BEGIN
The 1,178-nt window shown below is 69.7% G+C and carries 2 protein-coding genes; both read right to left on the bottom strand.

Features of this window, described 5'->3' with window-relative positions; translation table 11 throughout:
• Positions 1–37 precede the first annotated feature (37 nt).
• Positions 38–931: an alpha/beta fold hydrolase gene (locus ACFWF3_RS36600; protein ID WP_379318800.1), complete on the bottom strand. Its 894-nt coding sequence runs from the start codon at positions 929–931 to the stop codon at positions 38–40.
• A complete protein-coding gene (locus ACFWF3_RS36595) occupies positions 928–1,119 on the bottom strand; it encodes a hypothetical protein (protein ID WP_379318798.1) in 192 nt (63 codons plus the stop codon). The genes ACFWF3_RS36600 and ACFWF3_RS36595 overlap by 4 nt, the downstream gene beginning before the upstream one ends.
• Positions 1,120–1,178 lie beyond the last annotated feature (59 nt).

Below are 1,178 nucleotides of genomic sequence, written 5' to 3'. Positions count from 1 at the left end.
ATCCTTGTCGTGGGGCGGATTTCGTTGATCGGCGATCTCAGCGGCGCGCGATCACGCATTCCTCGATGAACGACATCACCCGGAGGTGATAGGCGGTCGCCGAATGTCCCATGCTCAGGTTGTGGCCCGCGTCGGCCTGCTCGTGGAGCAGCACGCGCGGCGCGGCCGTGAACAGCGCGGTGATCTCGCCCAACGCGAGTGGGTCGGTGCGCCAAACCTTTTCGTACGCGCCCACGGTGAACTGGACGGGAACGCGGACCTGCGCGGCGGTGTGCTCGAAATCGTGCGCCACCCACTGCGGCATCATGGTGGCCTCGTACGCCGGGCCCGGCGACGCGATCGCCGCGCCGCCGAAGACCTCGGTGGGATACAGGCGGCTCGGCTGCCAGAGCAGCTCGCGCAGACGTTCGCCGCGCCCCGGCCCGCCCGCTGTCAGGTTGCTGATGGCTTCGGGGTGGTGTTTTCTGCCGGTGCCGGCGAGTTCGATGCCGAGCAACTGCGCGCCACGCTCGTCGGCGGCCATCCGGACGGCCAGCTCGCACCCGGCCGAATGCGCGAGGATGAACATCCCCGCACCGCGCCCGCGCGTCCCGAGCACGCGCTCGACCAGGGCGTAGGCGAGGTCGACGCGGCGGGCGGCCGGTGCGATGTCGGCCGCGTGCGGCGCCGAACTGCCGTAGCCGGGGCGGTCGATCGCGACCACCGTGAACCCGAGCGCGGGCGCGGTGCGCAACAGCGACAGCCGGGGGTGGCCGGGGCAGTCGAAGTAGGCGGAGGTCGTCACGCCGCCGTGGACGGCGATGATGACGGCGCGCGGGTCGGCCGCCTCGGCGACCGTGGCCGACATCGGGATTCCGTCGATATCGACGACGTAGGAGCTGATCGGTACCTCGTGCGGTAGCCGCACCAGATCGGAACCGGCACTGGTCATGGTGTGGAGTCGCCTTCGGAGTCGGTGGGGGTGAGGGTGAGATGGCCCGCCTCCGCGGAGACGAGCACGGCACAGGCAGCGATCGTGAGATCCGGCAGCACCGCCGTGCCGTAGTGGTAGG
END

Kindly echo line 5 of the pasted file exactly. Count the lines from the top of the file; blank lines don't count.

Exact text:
• A complete protein-coding gene (locus ACFWF3_RS36595) occupies positions 928–1,119 on the bottom strand; it encodes a hypothetical protein (protein ID WP_379318798.1) in 192 nt (63 codons plus the stop codon). The genes ACFWF3_RS36600 and ACFWF3_RS36595 overlap by 4 nt, the downstream gene beginning before the upstream one ends.